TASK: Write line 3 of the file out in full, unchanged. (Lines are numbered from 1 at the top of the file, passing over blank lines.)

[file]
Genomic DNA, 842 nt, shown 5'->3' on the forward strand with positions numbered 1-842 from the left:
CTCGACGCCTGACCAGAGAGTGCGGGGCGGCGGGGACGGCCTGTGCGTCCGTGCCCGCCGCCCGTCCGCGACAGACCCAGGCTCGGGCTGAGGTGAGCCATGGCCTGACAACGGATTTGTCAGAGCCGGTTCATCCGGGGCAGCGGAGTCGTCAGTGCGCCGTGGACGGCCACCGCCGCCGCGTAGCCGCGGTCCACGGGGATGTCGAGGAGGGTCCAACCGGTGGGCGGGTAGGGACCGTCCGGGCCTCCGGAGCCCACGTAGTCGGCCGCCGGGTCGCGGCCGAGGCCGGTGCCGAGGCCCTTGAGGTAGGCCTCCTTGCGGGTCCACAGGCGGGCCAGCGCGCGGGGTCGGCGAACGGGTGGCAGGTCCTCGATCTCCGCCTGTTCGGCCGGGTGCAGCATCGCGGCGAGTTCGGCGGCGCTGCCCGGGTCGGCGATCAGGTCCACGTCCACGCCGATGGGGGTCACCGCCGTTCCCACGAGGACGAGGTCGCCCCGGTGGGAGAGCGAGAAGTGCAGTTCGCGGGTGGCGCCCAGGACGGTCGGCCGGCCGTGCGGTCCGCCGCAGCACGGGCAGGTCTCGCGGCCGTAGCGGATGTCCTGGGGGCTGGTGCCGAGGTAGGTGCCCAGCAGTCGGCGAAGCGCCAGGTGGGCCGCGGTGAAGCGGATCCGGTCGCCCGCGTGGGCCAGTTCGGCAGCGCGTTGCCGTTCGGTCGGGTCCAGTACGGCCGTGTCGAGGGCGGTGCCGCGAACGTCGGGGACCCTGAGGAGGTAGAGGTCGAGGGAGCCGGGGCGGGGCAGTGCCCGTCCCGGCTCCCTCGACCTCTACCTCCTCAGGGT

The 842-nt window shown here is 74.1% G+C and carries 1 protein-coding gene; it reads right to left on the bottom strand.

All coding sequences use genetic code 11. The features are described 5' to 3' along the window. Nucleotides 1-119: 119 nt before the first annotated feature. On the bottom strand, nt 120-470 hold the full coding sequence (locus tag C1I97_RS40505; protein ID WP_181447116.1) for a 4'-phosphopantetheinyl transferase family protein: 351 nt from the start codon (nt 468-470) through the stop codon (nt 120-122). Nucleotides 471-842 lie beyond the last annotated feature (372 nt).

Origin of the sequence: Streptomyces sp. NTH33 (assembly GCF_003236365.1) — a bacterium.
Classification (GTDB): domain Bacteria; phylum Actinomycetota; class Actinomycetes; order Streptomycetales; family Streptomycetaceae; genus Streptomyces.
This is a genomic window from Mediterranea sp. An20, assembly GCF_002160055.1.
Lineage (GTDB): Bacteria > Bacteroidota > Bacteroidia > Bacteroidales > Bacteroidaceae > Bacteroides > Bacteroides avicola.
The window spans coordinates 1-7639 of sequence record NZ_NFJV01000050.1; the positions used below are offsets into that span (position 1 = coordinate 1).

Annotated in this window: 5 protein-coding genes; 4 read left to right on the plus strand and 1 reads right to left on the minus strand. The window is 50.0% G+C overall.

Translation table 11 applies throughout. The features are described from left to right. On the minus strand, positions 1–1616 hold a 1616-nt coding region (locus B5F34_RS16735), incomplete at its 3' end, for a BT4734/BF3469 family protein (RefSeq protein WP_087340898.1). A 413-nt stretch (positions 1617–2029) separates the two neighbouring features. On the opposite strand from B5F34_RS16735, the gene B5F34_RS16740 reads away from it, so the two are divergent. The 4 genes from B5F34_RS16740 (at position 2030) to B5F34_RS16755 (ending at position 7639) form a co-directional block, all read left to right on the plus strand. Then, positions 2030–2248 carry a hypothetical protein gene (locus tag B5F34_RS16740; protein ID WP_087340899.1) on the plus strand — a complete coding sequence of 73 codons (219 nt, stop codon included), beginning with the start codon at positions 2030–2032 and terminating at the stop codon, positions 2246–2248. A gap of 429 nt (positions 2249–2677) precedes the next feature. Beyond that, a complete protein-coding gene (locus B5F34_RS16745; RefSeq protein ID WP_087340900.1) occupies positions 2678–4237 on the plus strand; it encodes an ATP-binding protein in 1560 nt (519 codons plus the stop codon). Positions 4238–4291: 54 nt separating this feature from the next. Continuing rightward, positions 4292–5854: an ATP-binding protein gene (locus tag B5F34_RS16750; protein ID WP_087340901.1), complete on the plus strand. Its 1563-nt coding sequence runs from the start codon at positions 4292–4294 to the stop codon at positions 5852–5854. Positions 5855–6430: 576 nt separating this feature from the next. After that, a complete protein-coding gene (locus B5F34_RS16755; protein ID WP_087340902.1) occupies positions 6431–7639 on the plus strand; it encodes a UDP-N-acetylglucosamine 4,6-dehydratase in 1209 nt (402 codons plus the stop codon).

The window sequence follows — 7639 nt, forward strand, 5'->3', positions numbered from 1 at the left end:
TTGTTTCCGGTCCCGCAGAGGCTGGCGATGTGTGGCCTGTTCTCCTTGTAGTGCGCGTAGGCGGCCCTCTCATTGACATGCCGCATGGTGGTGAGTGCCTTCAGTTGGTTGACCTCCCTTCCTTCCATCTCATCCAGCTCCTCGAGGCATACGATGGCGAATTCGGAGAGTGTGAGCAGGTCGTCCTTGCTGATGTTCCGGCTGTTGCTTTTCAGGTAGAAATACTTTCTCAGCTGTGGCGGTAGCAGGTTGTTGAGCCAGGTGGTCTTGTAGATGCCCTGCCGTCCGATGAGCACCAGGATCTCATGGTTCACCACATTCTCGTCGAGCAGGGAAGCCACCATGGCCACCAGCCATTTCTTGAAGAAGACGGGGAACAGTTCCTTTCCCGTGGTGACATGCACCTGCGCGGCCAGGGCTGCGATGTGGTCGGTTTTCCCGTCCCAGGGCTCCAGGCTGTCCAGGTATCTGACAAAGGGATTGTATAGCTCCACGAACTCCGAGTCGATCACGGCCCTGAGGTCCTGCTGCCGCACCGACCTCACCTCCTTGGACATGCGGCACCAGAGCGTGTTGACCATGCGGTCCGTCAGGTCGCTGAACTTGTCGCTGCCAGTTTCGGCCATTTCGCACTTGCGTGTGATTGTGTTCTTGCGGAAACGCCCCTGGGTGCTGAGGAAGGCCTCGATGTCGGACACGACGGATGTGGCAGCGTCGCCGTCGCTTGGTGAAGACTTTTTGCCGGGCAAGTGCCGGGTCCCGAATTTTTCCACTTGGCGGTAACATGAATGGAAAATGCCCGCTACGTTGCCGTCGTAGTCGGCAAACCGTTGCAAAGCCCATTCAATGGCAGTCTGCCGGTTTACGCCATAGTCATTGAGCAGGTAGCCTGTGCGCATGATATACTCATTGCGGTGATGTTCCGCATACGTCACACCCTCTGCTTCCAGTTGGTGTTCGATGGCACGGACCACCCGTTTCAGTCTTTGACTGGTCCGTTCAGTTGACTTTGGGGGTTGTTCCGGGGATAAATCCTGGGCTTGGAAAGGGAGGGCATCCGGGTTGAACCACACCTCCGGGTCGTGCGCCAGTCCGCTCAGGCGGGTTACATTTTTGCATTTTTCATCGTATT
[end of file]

The 842-nt window shown here is 74.1% G+C and carries 1 protein-coding gene; it reads right to left on the bottom strand.